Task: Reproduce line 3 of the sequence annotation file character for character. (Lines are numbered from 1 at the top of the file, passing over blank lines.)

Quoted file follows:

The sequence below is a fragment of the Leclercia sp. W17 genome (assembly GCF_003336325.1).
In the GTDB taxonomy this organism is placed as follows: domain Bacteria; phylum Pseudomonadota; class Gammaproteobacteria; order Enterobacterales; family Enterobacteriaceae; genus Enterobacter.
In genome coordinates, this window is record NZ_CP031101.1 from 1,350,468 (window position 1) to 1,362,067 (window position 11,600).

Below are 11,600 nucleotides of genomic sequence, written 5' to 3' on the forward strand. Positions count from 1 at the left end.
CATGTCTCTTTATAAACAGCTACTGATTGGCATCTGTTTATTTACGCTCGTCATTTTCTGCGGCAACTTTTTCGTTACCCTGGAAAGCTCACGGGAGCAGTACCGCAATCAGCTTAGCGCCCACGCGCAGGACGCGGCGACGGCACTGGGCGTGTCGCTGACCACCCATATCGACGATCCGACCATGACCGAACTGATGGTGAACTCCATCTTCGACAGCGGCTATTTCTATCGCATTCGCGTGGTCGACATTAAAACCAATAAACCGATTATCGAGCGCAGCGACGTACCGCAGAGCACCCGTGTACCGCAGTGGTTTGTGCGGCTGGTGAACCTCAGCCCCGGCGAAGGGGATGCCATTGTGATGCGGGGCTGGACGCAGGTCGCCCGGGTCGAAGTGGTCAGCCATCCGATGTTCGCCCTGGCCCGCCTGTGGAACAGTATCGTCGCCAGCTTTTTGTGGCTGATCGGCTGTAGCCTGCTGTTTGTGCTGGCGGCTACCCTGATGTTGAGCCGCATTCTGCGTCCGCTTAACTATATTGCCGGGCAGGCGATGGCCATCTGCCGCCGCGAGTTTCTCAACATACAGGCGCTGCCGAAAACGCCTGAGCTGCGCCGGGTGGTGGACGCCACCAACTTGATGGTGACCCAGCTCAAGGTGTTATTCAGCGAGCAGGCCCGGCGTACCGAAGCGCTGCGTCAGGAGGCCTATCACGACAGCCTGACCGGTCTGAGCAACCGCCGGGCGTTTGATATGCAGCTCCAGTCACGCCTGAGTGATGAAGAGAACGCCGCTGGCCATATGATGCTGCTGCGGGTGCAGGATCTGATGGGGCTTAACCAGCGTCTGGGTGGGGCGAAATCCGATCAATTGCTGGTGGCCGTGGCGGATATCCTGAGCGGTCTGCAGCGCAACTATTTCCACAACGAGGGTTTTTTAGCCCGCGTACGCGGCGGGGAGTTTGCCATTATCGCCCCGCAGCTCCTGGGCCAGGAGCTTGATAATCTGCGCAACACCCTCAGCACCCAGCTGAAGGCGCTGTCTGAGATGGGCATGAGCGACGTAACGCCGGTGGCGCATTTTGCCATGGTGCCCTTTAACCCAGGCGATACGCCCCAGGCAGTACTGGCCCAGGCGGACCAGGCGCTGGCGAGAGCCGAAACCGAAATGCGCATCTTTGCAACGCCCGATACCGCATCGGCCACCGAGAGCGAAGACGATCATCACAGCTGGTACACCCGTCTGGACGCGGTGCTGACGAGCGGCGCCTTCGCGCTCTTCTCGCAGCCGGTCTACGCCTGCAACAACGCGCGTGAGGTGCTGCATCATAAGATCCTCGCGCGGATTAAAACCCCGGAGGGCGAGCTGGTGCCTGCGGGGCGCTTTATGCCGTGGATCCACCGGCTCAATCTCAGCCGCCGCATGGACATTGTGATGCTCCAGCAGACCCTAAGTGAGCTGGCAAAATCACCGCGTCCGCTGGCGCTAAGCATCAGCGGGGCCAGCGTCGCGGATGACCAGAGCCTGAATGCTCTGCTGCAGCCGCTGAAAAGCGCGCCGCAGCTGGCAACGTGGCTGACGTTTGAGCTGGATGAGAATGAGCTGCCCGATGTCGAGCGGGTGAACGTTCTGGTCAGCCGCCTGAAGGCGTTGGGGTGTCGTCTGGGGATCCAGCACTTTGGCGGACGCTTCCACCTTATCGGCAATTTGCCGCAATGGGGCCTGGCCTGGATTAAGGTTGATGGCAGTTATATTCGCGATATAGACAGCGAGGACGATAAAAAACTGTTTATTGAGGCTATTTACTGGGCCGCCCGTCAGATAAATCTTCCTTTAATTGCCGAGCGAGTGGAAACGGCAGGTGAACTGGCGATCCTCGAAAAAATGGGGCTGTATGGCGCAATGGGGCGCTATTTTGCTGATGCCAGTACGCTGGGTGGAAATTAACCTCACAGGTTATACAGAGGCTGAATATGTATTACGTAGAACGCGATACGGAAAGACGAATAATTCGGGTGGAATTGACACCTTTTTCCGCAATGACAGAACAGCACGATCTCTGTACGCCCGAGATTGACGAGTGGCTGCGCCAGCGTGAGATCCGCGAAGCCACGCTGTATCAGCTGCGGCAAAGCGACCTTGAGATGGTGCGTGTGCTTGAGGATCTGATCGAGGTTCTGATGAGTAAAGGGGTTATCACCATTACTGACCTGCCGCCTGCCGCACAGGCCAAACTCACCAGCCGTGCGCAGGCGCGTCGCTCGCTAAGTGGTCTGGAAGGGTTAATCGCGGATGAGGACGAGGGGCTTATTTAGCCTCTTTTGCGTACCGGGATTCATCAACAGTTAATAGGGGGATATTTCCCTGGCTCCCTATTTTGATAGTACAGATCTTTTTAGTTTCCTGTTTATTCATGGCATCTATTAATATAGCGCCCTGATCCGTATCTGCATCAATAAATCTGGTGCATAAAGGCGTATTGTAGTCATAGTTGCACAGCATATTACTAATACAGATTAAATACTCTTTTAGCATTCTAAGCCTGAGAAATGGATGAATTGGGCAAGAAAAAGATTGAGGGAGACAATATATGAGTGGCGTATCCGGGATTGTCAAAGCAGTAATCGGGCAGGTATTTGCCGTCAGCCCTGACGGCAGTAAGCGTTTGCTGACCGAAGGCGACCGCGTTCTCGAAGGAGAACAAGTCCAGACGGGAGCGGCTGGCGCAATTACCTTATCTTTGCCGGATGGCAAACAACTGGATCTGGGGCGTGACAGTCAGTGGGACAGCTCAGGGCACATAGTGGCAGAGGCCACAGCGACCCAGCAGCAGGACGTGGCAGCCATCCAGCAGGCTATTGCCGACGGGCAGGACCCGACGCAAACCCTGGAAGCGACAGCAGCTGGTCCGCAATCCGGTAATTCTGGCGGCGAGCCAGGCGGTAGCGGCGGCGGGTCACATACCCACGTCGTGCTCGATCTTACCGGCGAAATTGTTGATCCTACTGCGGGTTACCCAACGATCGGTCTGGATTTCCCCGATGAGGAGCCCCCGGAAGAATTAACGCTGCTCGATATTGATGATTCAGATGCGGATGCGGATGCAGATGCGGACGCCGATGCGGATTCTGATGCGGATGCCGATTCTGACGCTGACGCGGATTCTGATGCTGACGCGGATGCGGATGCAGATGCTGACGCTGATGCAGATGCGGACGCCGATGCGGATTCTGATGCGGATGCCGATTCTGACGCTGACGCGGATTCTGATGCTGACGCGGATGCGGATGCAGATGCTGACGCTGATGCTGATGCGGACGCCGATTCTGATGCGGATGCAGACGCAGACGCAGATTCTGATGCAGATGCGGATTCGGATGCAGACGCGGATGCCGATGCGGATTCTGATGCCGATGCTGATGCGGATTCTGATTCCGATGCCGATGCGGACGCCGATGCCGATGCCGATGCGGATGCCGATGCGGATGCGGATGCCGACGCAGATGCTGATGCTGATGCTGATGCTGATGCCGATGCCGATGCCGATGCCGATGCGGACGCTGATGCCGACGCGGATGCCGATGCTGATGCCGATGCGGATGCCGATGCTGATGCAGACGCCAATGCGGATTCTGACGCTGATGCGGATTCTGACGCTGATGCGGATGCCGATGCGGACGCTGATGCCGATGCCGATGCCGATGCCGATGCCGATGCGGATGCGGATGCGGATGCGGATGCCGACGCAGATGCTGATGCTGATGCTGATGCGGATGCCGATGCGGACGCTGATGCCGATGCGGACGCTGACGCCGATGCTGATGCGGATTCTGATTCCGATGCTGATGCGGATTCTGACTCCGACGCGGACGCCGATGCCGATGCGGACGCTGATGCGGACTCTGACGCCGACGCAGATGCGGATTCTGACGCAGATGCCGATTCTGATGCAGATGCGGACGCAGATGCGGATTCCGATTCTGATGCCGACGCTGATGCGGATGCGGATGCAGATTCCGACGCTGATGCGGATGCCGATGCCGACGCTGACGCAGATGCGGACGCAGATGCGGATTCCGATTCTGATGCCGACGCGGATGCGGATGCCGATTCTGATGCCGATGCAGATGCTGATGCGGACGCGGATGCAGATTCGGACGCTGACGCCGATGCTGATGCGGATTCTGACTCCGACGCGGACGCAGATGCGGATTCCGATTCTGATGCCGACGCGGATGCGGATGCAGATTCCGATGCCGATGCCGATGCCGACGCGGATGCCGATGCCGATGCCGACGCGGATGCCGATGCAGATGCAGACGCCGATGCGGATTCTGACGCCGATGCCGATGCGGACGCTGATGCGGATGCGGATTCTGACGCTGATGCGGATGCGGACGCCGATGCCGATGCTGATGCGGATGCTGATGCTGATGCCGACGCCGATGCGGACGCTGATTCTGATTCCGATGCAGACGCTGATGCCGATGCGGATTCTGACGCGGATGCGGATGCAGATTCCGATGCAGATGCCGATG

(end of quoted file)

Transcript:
In genome coordinates, this window is record NZ_CP031101.1 from 1,350,468 (window position 1) to 1,362,067 (window position 11,600).